I jumped on the opportunity to celebrate today’s international holiday and visited the wonderful Portland Art Museum. About 3 blocks off campus, I hadn’t actually gotten around to visiting it yet and was happy for a reason to get my butt over there! Across the street is the Oregon Historical Society Museum and if I hadn’t recently walked through and seen everything they’re showing right now, I would have gladly gone again. I know some people find museums boring, but I love being able to see and learn new things and think that they’re actually quite a good use of an afternoon! If I was in Albany this weekend, I would show you all our adorable little Regional History Museum, but alas, you’ll have to get my insights on a legitimate one. ; )
One of my favorite things about the Art Museum is how well the galleries showcase the art featured in that room. The lighting, wall color, spacing, frame choice, and bench placement create a setting that allows the artwork to be the focus and the room is merely the medium. After learning about Hitler’s Degenerate Art Show (look it up, it’s rather interesting history), I now know how important those kinds of aesthetic supporting features can be to the way art is accepted. Here are some of my favorite gallery scenes.
Throughout the museum I saw a lot of amazing pieces of art and some that were a little lackluster like a 3-D plain black box titled Black Box. And of the amazing pieces, I picked out two that I thought were my very favorite that I’ve never seen before.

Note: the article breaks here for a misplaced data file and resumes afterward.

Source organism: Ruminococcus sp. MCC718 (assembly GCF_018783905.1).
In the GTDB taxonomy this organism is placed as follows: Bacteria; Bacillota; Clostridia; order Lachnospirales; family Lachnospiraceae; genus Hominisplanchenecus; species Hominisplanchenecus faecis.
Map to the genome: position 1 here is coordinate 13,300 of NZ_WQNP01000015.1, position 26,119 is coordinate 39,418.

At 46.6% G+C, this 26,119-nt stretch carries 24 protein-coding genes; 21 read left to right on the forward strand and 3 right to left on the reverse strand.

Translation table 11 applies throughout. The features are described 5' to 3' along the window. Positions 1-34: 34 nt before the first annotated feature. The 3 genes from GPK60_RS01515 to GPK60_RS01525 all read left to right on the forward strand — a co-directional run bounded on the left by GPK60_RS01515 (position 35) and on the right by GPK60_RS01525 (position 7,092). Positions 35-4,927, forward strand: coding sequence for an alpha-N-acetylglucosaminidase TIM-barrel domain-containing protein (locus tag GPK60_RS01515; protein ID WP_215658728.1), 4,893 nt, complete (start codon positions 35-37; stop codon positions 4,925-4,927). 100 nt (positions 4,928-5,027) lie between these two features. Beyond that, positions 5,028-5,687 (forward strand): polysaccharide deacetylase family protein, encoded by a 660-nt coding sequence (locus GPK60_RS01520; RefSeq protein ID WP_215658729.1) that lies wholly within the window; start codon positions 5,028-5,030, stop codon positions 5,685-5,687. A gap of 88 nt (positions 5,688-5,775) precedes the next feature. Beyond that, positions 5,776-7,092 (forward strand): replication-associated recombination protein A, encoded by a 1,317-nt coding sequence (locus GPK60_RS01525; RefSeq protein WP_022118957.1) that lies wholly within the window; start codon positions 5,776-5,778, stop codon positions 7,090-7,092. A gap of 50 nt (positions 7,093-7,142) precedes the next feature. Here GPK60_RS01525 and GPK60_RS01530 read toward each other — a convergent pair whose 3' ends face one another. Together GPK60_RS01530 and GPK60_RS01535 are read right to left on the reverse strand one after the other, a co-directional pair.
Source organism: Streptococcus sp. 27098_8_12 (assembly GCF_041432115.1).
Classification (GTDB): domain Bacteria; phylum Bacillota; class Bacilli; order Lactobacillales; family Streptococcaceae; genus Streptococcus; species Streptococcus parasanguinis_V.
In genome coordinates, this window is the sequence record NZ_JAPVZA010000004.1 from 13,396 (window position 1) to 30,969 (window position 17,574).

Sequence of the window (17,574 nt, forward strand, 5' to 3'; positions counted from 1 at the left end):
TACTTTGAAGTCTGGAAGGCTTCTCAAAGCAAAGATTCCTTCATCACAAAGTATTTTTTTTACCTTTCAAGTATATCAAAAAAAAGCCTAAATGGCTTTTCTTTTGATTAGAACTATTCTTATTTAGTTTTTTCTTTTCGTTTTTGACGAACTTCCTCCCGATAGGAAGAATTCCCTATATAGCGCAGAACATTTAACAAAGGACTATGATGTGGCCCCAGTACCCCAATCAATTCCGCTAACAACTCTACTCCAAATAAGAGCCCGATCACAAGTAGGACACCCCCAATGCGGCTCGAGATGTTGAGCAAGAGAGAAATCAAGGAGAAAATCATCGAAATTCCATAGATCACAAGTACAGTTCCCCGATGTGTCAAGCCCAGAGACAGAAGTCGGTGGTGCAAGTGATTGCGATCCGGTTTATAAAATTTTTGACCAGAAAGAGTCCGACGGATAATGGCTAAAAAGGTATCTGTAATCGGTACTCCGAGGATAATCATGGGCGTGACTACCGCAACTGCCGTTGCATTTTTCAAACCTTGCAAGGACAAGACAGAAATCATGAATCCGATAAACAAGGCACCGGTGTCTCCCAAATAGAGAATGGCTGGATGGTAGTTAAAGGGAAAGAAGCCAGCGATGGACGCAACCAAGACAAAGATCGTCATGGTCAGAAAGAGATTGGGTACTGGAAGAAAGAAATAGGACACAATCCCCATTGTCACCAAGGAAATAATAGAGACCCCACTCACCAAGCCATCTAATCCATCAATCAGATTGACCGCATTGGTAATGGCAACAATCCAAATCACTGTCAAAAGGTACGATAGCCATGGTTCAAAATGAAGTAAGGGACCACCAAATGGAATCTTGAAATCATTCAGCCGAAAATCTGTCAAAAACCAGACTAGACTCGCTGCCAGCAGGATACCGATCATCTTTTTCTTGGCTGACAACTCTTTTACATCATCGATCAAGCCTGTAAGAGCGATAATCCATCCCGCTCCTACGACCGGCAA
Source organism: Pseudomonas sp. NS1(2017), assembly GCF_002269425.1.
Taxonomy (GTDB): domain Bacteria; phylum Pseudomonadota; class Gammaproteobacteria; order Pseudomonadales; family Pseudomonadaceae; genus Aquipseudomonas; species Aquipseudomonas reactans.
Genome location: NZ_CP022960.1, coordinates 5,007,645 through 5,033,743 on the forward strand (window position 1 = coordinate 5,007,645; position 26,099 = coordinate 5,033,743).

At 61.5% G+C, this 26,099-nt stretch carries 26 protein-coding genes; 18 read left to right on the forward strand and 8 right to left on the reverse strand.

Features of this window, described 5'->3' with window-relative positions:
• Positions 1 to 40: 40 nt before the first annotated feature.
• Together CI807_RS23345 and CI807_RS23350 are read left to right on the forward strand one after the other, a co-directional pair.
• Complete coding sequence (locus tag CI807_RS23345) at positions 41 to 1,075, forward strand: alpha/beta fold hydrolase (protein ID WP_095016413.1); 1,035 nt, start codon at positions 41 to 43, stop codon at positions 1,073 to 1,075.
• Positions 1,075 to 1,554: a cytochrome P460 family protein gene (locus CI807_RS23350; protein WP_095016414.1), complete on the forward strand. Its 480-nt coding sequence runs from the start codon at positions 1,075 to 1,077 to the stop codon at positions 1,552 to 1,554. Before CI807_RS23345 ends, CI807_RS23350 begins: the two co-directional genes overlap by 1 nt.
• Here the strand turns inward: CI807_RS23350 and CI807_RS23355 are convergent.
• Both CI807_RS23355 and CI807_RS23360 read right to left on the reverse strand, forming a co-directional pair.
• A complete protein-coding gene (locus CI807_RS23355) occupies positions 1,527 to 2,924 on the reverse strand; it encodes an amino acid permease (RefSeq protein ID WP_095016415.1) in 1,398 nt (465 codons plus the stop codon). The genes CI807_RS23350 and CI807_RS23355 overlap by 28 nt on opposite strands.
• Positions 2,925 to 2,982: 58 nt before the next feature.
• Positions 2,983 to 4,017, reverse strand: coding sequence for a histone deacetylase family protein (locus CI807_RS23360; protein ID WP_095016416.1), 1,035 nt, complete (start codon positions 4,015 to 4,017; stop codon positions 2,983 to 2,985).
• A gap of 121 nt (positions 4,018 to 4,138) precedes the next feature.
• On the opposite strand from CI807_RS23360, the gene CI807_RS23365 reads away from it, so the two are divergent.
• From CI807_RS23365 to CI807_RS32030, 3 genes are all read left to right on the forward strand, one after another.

The first is titled And The Spell Was Broken Somewhere Over the Rainbow by Brett Reichman. It’s not unusual for artists to experiment with color and although the linear movement and color distribution is simple, there’s something mesmerizing about this, and it’s not just the swinging clocks. I can’t even explain why this is so striking to me, but it’s so beautiful. And as much as I tried to manipulate the colors of the photo to be true to the real life experience, it can’t capture the vividness of each color in its relationship to the next. I looked at this one for quite a while, and would have lingered longer if a rambunctious group of teenagers hadn’t forced me along.
This next one is powerful in its provocativeness, and although it has an intense, rather unsettling message, it was one of the most thought-provoking pieces I saw all day. Edward Keinholz created The Bear Chair and apparently the Portland Art Museum has received heat for keeping this piece on display and actually has to post a warning sign for mature content at the entrance of this gallery. I know there’s no way that I can show it in detail through a picture so I’ll try to describe the details that make this sculpture so poignant. Under the bear’s chair is a life size doll tied to the legs of the chair and although she has no real expression, just a blank doll’s face, her movement seems to mock both attempts to struggle and apathy as if she’s given up trying. Etched into the mirror table, it says “If you ever tell, I’ll hurt your mama real, real bad.” To add to the icy, violent atmosphere, there is a dead bird, mercilessly flattened under one of the bear’s boots. The whole piece looks as if it’s melting, with drops of watery color forming pools on the table and the floor where the girl is captive. It’s a piece that makes you hate the bear, hate what’s happening to the girl, and in a sense, hate the artist for putting it on display. But on the other side, it makes you think; it’s real; this happens; sexual exploitation is a problem that needs to be solved. It makes you question the injustice in society and makes you secretly so relieved that there isn’t a bear in your life.
If you’re in the Portland area, I recommend that you visit the Bear Chair in person and make your own judgement. It’s on display until Mid August and although it’s hard to look at and really examine, I feel like that made the whole museum visit worth it. And I’m glad that I was alone when I did and there were no distractions so that I could just think. I imagine that that was the point of Keinholz’s work – to make you think.